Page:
»When we started painting Cubist pictures, we hadn´t the slightest intention of creating the style of painting that came to be known as Cubism. Instead we wanted to express what it was that moved us.« Pablo Picasso
A picture of five naked prostitutes marks the beginning of Cubism as a movement. Two of them are monstrously deformed, two others stare out at the viewer from a flattened, angular pictorial space. When Picasso was working on his famous painting Les Desmoiselles d´Avignon between 1906 and 1907, he wasn´t interested in instilling sympathy for social outsiders, like Henri de Toulouse-Lautrec, or in moralizing like Georges Rouault. He was primarily concerned with purely artistic problems.
By systematically developing Paul Cézanne´s basic idea of an architecturally constructed, non-illusionistic picture, he reduced human anatomy to rhombi and triangles, thereby rejecting the reproduction of naturalistic proportions. Picasso´s models were the archaic sculptures of his Iberian homeland, and the paintings of El Greco and Paul Gaugain. He found confirmation for his approach in the carvings of African folk art, which had recently been discovered by European painters.
In late 1908, Picasso met Georges Braque through the poet Guillaume Appollinaire; the two men were almost exactly the same age. A close collaboration developed from this meeting, which would last for years, and which for a time, between 1911 and 1912, went so far that the two artists allowed their individual personalities to be absorbed in the common research of Cubist representational techniques, painting almost identical pictures and refusing to sign them.
In the autumn of 1908, Braque mounted an exhibition of his works in the gallery of David-Henry Kahnweiler. Writing for the journal Gil Blas, the critic Louis Vauxcelles spoke in passing of »petits cubes« (little cubes). At another point he used the description »bizarreries cubiques« (bizarre cubist constructions), thereby unwittingly creating the label for the new, leading stylistic movement.
Between 1909 and 1912, Cubism developed from its beginnings into what became known as its Analytical period. Although they continued to paint representationally, the Cubists no longer reproduced the appearance of an object, but aimed at painting the »thing in itself,« as the sum of all its possible appearances. Thus the objects were no longer depicted naturalistically from a given and therefore limited position, but from several possible points of view at the same time. This juxtaposition of several different perspectives was arranged on the canvas in different facets. At the same time, form and space were amalgamated into each other. Color also lost its traditional significance; the palette was limited to brown, grey, and blue tones.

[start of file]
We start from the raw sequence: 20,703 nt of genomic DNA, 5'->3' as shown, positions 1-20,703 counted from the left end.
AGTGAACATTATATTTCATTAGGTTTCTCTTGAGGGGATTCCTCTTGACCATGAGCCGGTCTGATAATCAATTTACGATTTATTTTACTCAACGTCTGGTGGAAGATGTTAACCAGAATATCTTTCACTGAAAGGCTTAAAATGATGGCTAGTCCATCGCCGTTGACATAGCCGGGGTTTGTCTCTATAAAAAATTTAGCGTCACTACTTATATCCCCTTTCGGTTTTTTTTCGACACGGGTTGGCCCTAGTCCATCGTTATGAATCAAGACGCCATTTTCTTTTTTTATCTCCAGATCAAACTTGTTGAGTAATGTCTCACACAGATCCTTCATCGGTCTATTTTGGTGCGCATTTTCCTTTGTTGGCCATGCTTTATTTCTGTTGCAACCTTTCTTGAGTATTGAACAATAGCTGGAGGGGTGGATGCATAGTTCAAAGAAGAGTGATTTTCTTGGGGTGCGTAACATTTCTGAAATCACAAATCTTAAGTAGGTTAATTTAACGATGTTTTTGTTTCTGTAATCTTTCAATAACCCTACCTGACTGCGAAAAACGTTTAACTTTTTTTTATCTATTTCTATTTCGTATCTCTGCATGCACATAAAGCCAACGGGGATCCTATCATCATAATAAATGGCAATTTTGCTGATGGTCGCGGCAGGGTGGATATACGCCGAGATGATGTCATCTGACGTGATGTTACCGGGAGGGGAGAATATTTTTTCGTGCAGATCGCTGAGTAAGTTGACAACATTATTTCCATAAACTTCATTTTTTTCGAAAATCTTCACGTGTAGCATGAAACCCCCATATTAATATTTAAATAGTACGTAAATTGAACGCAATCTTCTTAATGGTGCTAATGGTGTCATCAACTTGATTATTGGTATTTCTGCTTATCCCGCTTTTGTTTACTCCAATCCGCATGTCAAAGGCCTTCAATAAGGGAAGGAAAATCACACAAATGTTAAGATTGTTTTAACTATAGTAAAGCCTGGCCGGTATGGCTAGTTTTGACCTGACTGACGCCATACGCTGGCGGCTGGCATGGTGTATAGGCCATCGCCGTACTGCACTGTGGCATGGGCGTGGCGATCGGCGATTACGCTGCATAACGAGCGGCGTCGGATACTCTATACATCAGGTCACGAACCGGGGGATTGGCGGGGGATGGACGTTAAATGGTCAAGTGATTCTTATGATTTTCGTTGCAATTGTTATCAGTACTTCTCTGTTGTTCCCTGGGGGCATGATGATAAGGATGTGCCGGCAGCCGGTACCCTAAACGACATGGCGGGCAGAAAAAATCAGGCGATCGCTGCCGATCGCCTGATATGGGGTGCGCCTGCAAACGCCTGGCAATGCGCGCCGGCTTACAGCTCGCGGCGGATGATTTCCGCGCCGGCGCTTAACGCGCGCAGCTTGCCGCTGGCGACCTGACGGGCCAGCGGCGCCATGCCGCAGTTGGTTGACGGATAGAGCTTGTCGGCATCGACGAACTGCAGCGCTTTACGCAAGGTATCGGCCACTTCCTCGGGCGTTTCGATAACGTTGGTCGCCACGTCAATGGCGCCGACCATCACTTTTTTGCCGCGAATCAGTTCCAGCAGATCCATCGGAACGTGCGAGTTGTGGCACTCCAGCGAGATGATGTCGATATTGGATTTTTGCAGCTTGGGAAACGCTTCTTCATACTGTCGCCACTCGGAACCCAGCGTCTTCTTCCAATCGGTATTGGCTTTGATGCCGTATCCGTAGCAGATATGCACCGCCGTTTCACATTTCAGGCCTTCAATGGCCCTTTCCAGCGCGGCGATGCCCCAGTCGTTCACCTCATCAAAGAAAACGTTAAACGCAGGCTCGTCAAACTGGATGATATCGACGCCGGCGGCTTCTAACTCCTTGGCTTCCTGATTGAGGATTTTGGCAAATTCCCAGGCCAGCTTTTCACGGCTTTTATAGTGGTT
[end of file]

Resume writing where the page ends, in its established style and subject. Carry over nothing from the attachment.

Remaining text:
From 1911 onwards, typographical signs began appearing in the works, and later newspaper cuttings, visiting cards, pieces of material, glass, and sand were added. Papier collé had been invented. These fragments of reality did away once and for all with the remnants of illusionistic space; and with them, color made its reappearance in these pictures. It was now though no longer subordinate to objects, and no longer needed to imitate anything, but had become part of a new materiality. This created the preconditions for Synthetic Cubism. Here it was no longer a question of representing the objects of perception, but rather of creating new objects: the picture had gained a new degree of autonomy.
Though Picasso and Braque remained crucial to the full development of Synthetic Cubism, they were no longer the only ones involved. The most important figures at this point were Fernand Léger and Juan Gris. Léger took Cézanne at his word, combining in his Cubist phase cylinders, spheres, and cones to create quasi-analytical spatial images. Gris started out from abstraction in order to arrive at reality. He painted almost exclusively still lifes. Picasso, Braque, and Gris also influenced Albert Gleizes and Jean Metzinger, who published the first book on the new style under the title Du Cubisme. Sonia and Robert Delaunay developed Cubism further, crossing the boundaries of abstraction with their rhythmic and dynamic Orphic color harmonies.
Cubism took issue with the very boundaries of art, and marked the transition from objective to abstract painting. It gave the impetus for the whole of European avant-garde art before 1914. People like Marcel Duchamp, inventor of the Readymades, and the Bauhaus artist Oskar Schlemmer, both started out as Cubists. Lionel Feininger developed the movement further. It had a direct influence on the Italian Futurists, the Expressionsts of the Blaue Reiter and Die Brücke groups in Germany, and the Russian Cubo-Futurists. Cubism in the narrow sense of the term ended with the beginning of the First World War; but the artistic attempt to come to terms with it continued throughout the whole of the twentieth century—from Dada, through Pop Art, to Postmodernism.
05.11.2008 Monika Wolz